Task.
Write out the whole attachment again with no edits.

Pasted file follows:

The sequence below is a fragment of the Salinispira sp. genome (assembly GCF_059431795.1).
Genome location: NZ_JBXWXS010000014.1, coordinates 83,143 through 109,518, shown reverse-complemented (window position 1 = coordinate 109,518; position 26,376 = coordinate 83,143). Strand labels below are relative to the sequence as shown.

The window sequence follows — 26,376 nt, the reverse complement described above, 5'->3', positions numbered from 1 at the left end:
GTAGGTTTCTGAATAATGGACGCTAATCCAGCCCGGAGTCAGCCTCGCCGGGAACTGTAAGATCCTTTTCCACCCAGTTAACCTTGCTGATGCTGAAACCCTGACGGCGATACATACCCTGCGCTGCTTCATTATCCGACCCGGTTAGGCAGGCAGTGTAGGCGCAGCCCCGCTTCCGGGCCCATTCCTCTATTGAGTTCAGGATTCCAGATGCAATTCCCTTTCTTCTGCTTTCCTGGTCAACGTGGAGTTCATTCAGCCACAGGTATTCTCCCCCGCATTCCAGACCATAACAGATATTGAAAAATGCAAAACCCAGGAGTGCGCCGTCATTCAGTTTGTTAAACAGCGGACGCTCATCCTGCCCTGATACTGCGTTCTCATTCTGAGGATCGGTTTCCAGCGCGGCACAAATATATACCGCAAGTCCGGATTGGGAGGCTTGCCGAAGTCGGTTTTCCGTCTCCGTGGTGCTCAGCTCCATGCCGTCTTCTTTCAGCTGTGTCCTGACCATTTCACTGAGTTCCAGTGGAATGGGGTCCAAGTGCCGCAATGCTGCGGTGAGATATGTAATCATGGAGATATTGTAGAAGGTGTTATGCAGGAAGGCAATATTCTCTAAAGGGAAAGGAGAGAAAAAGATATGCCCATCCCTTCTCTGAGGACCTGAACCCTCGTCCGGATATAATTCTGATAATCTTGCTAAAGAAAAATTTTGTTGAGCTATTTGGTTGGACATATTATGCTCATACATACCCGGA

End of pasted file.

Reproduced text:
The sequence below is a fragment of the Salinispira sp. genome (assembly GCF_059431795.1).
Genome location: NZ_JBXWXS010000014.1, coordinates 83,143 through 109,518, shown reverse-complemented (window position 1 = coordinate 109,518; position 26,376 = coordinate 83,143). Strand labels below are relative to the sequence as shown.

The window sequence follows — 26,376 nt, the reverse complement described above, 5'->3', positions numbered from 1 at the left end:
GTAGGTTTCTGAATAATGGACGCTAATCCAGCCCGGAGTCAGCCTCGCCGGGAACTGTAAGATCCTTTTCCACCCAGTTAACCTTGCTGATGCTGAAACCCTGACGGCGATACATACCCTGCGCTGCTTCATTATCCGACCCGGTTAGGCAGGCAGTGTAGGCGCAGCCCCGCTTCCGGGCCCATTCCTCTATTGAGTTCAGGATTCCAGATGCAATTCCCTTTCTTCTGCTTTCCTGGTCAACGTGGAGTTCATTCAGCCACAGGTATTCTCCCCCGCATTCCAGACCATAACAGATATTGAAAAATGCAAAACCCAGGAGTGCGCCGTCATTCAGTTTGTTAAACAGCGGACGCTCATCCTGCCCTGATACTGCGTTCTCATTCTGAGGATCGGTTTCCAGCGCGGCACAAATATATACCGCAAGTCCGGATTGGGAGGCTTGCCGAAGTCGGTTTTCCGTCTCCGTGGTGCTCAGCTCCATGCCGTCTTCTTTCAGCTGTGTCCTGACCATTTCACTGAGTTCCAGTGGAATGGGGTCCAAGTGCCGCAATGCTGCGGTGAGATATGTAATCATGGAGATATTGTAGAAGGTGTTATGCAGGAAGGCAATATTCTCTAAAGGGAAAGGAGAGAAAAAGATATGCCCATCCCTTCTCTGAGGACCTGAACCCTCGTCCGGATATAATTCTGATAATCTTGCTAAAGAAAAATTTTGTTGAGCTATTTGGTTGGACATATTATGCTCATACATACCCGGA